In an intriguing article for the feminist magazine, Bust, author Dana Burnell suggests that Marilyn’s reputation for ‘difficult’ behaviour was a manifestation of her suppressed anger at the Hollywood system’s exploitation and disregard of her talent.
“The sense of watching a trapped butterfly permeates her best performances; it’s the quality that the starlets set up to compete against her were missing. They might have had more professionalism, but they lacked Monroe’s self-lacerating perception. That Monroe was angry, there can be no doubt. All of her actions speak to it: The lateness, the passivity, the pills and the booze, the relationships. The paralyzing depressions that are the rage of those who feel they are not allowed rage. The pills just damped down the anger and became the only thing that killed it — and her. For only half a moment did fame do what she thought it would, and make her happy.”
Paparazzi shots of Kate Middleton, Duchess of Cambridge, having a ‘Marilyn Monroe’ moment during a trip to India have made front pages across the globe today, as her dress blew up while laying a wreath at the Amar Jawan Jyoti at India Gate. A bit like that ‘subway scene’ in The Seven Year Itch, except that was staged with MM’s full consent.
Similar ‘Marilyn moments’ featuring numerous female celebrities are constantly reported in the media, but few inspire the protective feeling and deference reserved for royalty – with many on social media condemning the coverage as sexist, as Suresh Matthew reports for The Quint.
While it’s fun to see Marilyn’s name in the news, there’s something rather tacky about potentially embarrassing moments being exploited in this way – and after all, Kate was simply paying her respects to the dead when the incident occurred.
Meanwhile, Ariana Grande has paid tribute to Marilyn at the 2016 MTV Movie Awards, with her performance of new single ‘Dangerous Woman’ while wearing a white fur stole and strapless pink satin gown, reminiscent of Marilyn’s attire in her iconic ‘Diamonds Are a Girl’s Best Friend’ number from Gentlemen Prefer Blondes.
Ariana has made no secret of her admiration for Marilyn, wishing her a happy birthday on Twitter back in 2014, and offering a spirited defence of MM. However, her look may also be inspired by another of her idols, Madonna, who famously recreated the ‘Diamonds’ setpiece for her ‘Material Girl’ video back in 1985.
As Christopher Rosa reports for VH1, Ariana’s performance was also reminiscent of Madonna’s ‘Sooner or Later’ number at the Oscars in 1991, when La Ciccone once again paid homage to Monroe.
Broadcaster and journalist Mariella Frostrup has told the Radio Timesthat after presenting the BBC Radio 2 series Blonde on Blonde in 2009 (profiling three iconic blondes, Doris Day, Diana Dors and Marilyn Monroe), made her realise how little the ‘dumb blonde’ stereotype has progressed over the years. (Unfortunately, Blonde on Blonde is not currently available on BBC i-Player. It was an interesting series, despite some factual errors. If it is repeated anytime I will mention it here.)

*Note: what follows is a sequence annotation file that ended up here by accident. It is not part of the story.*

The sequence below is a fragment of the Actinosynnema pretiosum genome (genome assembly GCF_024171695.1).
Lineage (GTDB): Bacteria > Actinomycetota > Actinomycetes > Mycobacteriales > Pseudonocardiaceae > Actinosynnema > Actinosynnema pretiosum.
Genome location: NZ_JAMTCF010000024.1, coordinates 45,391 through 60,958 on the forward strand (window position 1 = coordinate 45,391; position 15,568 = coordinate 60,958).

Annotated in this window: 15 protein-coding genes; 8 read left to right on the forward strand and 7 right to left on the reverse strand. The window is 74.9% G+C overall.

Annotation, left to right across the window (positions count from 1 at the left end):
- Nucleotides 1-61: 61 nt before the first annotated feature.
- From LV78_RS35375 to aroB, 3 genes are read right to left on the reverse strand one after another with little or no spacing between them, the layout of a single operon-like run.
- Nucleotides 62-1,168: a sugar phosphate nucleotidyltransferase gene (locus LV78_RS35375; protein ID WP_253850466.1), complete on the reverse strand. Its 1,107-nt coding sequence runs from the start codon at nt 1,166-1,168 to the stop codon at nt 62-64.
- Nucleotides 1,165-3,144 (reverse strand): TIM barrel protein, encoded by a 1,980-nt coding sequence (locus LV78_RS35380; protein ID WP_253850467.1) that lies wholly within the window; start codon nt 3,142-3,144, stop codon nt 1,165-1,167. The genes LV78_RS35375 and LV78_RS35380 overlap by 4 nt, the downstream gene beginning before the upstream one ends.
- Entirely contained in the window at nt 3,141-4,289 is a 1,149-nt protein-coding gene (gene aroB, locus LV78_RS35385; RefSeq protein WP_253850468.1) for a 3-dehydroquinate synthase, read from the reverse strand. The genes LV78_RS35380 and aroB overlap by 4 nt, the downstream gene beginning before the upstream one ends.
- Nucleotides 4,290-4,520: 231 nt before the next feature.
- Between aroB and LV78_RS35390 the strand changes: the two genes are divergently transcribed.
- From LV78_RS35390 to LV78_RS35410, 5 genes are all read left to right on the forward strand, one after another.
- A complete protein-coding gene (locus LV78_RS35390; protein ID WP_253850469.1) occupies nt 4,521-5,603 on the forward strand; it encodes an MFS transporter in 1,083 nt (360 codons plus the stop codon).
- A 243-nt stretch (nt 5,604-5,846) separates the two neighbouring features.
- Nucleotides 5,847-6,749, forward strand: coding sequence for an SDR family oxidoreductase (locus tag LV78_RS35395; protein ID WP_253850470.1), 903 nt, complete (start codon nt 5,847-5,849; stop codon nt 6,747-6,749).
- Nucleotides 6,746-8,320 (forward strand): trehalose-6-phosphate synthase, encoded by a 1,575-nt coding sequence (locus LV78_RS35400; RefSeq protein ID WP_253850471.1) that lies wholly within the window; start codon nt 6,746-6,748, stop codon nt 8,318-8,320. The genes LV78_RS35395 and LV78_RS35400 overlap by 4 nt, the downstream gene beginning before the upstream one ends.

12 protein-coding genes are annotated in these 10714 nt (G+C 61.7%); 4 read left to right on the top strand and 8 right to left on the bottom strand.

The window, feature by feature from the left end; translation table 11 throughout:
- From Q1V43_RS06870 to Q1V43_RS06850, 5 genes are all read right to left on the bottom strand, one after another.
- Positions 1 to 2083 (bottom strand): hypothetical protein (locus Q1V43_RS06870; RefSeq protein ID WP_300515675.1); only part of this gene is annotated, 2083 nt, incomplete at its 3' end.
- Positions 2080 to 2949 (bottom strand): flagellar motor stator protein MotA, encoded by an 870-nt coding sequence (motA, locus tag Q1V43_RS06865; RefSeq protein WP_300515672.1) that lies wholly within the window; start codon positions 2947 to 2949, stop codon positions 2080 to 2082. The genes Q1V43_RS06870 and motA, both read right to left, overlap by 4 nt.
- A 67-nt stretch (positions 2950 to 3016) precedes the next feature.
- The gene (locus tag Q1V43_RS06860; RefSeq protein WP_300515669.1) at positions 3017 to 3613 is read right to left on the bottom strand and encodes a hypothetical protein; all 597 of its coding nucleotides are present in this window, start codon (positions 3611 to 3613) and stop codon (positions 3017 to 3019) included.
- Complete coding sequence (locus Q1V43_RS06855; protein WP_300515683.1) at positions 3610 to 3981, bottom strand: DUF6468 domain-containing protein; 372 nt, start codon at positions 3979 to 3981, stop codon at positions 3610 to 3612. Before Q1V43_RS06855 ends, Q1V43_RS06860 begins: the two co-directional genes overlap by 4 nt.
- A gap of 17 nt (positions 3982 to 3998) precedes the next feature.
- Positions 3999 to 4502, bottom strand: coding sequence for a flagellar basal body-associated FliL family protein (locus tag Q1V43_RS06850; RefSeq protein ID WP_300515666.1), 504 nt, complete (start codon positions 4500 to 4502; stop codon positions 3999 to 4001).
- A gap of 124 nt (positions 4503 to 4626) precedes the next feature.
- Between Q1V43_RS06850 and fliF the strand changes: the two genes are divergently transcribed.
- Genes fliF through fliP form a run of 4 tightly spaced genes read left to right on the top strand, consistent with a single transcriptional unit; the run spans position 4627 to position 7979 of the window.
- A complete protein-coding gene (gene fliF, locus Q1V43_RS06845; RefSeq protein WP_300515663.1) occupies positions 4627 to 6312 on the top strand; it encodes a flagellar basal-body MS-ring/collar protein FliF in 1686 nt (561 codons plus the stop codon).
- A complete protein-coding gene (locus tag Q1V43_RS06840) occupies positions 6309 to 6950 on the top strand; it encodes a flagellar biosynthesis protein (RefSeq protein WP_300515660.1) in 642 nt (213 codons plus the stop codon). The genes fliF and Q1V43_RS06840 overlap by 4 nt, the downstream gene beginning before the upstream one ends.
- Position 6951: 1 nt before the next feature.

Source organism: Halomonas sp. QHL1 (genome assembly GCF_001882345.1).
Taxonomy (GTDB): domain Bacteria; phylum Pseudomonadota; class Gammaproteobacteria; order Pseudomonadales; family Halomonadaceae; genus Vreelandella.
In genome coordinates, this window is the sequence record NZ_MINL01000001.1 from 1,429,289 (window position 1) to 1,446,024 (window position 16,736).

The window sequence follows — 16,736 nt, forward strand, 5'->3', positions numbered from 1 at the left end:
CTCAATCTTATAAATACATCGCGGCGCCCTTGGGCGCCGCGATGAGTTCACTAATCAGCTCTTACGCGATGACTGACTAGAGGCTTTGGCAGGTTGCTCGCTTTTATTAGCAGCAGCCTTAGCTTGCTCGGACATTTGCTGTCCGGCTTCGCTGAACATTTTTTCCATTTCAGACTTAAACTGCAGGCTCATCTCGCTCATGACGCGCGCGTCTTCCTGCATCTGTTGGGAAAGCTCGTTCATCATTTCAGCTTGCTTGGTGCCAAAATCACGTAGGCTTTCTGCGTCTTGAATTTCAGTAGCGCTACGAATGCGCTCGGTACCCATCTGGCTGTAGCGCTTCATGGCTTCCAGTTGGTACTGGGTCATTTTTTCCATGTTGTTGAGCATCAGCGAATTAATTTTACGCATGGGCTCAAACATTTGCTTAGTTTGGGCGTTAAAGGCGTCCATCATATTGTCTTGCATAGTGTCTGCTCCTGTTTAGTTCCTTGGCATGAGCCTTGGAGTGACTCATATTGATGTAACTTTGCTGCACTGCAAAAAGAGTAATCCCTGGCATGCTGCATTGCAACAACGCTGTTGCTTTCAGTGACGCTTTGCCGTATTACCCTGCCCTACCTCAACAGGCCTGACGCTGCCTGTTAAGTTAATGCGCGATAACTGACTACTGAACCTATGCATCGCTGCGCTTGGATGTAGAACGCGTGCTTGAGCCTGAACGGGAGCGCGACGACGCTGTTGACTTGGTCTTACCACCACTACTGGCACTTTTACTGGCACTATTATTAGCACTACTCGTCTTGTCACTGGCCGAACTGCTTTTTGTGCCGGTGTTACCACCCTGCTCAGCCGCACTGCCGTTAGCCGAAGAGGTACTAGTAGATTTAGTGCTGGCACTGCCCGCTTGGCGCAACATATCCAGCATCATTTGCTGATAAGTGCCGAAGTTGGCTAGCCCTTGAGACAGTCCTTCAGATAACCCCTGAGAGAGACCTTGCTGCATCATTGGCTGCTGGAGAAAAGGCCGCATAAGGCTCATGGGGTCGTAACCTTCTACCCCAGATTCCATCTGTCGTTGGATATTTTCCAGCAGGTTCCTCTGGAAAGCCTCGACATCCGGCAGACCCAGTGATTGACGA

The broadcaster, 47, said she “would have thought twice” about going blonde at 16, when her father’s death left her grey, if she had “known then what my shade of choice suggested to the world”.
“Few women may be born blonde but that hasn’t stopped it becoming a noun. In blonde world whether you’re a brain surgeon, a lapdancer or an oligarch’s wife, it’s all the same. Blonde is the description – anything else merely informs us of the variety. Pinch me if I’m living in the 21st century.”
Of famous blondes like Monroe, Frostrup commented:
“Beneath the make-up and beyond the studio publicist’s spin a sorrier bunch of women you couldn’t stumble across… like so much else in their lives their most celebrated asset, their platinum locks, were fake. Perhaps it was the shadow of that deception, one of the many required to qualify as screen sirens, that saw so many of their dreams end in tragedy.”
According to Frostrup: “Being blonde means never saying you don’t understand unless you want to be predictable. Being blonde means always trying to tell the blonde joke first.” She added: “Our roots are often only skin deep and, despite assumptions to the contrary, proven side effects don’t include brain impairment.”
She cited Meryl Streep, Hillary Clinton and the pop singer Lady Gaga as examples of women who combine blonde with brains. And she quoted Dolly Parton, who famously said: “I’m not offended by all the dumb blonde jokes because I know I’m not dumb – and I’m not blonde either.”
It’s not the first time Frostrup has spoken out about sexism and ‘blonde prejudice’. “Men are hideously predictable,” she told the Radio Times back in 1998. “They all want blondes with big breasts. Men expect a sweet, cute blonde and get me. They have a problem with women who are bright and good-looking. Women, on the other hand, would welcome the combination in men, given the opportunity.”